Why COVID-19 vaccine hasn’t started in Mackay aged care
Adequate training and a lack of COVID-19 vaccines have been blamed for a delay in delivering the first doses to aged care residents in the Mackay region.
Dawson MP George Christensen said a “combination of events” were behind delays in the local rollout which was set to begin by the end of February.
Residents of aged care facilities in Glenella, Beaconsfield, Mackay, Mirani, North Mackay and West Mackay were to be among the first to receive the vaccine as part of the federal government’s ambitious target to vaccinate all older residents and aged care workers within six weeks.
“Supply is an issue, without a doubt. Despite the fact that we’ve got these other countries that are blocking export of the vaccine to Australia, we think we can manage that rollout still,” Mr Christensen said on Friday.
“It is critical that those administering the vaccine know how to do it properly.
“We saw what happened when someone didn’t administer it properly. That is an issue, we don’t want to see it repeated.”
The Northern Queensland Public Health Network is the one of 31 regionalised and independent public health networks established nationally by the Commonwealth Department of Health to provide local communities with better access to improved primary healthcare services.
It is separate to Queensland Health which is overseeing the rollout of vaccines at state-managed hospitals and facilities such as Mackay Base Hospital.
Mr Christensen, when pressed, said he supported calls from the Australian Medical Association for more training before the vaccine was rolled out.
“Getting all the systems in place right is better than having someone that’s given triple doses of the vaccine,” he said.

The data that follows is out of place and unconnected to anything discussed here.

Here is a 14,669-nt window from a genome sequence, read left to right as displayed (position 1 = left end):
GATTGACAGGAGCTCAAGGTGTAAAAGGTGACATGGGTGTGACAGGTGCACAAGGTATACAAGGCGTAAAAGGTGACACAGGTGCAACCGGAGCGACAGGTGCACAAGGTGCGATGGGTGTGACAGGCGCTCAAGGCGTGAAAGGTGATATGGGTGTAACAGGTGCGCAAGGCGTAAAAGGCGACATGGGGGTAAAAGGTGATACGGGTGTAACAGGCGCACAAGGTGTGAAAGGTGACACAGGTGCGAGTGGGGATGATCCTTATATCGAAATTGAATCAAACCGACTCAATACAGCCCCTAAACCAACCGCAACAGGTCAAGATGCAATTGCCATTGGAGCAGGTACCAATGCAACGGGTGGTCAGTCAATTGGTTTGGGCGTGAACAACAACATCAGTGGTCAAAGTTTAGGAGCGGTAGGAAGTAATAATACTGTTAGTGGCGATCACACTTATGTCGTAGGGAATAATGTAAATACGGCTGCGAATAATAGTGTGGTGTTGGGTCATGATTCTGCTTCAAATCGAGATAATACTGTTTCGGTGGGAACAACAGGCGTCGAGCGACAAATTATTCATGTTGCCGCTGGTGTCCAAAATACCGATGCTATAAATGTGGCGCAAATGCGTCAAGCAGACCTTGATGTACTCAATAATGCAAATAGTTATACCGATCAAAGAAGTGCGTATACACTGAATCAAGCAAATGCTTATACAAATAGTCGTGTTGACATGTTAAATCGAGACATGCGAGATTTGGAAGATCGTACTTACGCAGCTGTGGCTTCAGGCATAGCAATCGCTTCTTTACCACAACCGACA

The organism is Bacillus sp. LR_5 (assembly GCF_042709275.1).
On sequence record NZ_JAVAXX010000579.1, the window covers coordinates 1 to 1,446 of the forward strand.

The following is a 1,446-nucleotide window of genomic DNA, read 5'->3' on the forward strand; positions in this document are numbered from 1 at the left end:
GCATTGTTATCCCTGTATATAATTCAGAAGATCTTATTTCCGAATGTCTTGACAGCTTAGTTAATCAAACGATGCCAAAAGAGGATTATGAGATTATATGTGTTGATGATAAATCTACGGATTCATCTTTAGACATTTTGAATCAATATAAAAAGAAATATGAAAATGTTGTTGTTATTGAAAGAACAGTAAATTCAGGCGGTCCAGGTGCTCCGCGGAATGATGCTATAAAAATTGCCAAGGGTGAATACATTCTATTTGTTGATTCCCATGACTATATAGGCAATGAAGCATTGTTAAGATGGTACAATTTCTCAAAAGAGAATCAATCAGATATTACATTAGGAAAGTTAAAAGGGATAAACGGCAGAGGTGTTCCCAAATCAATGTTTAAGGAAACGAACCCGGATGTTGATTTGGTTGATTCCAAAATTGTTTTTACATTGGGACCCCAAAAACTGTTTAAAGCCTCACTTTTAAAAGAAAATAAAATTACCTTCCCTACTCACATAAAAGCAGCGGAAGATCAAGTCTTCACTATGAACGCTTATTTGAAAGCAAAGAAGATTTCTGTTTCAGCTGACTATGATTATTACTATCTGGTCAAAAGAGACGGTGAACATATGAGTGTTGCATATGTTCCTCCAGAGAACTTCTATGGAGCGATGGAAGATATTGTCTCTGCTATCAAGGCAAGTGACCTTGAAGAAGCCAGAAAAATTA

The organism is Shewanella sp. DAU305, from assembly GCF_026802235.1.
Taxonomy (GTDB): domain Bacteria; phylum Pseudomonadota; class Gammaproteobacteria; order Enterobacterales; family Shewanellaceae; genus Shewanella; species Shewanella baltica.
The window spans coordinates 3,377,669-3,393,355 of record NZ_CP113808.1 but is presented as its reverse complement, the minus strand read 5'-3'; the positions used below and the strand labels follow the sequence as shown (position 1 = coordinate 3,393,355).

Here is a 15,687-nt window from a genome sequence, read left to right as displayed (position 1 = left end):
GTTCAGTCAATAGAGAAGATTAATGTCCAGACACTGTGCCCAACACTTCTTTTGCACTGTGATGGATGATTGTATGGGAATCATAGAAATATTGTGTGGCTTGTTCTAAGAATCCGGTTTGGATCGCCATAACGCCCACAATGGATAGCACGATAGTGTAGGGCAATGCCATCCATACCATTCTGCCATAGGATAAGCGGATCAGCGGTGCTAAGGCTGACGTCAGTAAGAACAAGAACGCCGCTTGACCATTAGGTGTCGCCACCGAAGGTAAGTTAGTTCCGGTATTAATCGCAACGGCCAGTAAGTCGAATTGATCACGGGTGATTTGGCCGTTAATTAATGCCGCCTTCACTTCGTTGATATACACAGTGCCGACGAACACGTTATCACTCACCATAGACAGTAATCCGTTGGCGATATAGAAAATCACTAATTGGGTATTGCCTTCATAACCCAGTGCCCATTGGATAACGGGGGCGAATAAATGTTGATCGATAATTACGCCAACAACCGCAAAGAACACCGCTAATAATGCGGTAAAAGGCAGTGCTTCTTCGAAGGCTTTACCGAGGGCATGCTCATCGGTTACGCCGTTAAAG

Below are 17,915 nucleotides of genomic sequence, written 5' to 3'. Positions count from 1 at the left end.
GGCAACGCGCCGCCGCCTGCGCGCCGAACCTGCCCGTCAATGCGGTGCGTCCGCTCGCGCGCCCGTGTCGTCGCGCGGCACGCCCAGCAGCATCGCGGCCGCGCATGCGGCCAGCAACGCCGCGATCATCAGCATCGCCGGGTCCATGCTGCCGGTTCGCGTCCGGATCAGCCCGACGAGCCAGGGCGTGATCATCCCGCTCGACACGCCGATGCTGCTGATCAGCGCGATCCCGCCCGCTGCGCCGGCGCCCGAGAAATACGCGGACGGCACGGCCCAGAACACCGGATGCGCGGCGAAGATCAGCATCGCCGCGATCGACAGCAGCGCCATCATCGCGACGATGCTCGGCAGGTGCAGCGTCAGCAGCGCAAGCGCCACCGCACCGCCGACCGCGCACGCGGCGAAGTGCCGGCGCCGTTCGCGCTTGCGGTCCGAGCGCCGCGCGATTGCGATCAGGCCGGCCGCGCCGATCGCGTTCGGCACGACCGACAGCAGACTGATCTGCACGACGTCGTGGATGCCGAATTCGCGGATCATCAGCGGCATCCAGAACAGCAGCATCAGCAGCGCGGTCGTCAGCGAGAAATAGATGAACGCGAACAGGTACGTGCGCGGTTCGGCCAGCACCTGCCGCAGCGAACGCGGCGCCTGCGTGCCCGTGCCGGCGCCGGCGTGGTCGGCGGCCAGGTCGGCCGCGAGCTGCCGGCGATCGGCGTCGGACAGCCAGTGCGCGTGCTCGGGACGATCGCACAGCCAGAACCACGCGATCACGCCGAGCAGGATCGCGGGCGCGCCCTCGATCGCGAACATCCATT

“That’s certainly what the GPs and the Australian Medical Association have asked for is more training, more understanding of how to do it so that we don’t have a repeat of problems we’ve seen elsewhere.
“I support that. We don’t have an issue up here with COVID-19, quite honestly.
“Life has gone on as normal. It’s not an issue in nursing homes so we can wait a little bit longer to get that to ensure that when it is delivered, it’s delivered as safely and effectively as possible.”
Mr Christensen’s comments follows his plea for Mackay MP Julieanne Gilbert to push for the state government to expand the $200 travel voucher to include the Whitsundays.
He said he would ask the federal treasurer and tourism minister to consider opening the 800,000 discounted flights to Queensland travellers, confident negotiations between the federal government and airline operators.
Northern Australia Minister Keith Pitt said the routes were not “set and forget”, and called on the state government to match the federal funding.
“And secondly, if you would stop closing your borders at the drop of a hat and perhaps people who wish to tour in this great state would have more confidence that they won’t become refugees in their own country when you close the border with a couple hours’ notice,” Mr Pitt said.
“You’ve only got to look at Gladys Berejiklian. If you want a gold star on how to manage the pandemic, go to New South Wales.
“No border closures, they’ve managed the outbreaks, the hotspot management has been outstanding, particularly around contact tracing.
“This is something which is going to be with for a long period of time but once again, the roll out of the vaccine is a welcome relief, but it is not a race.”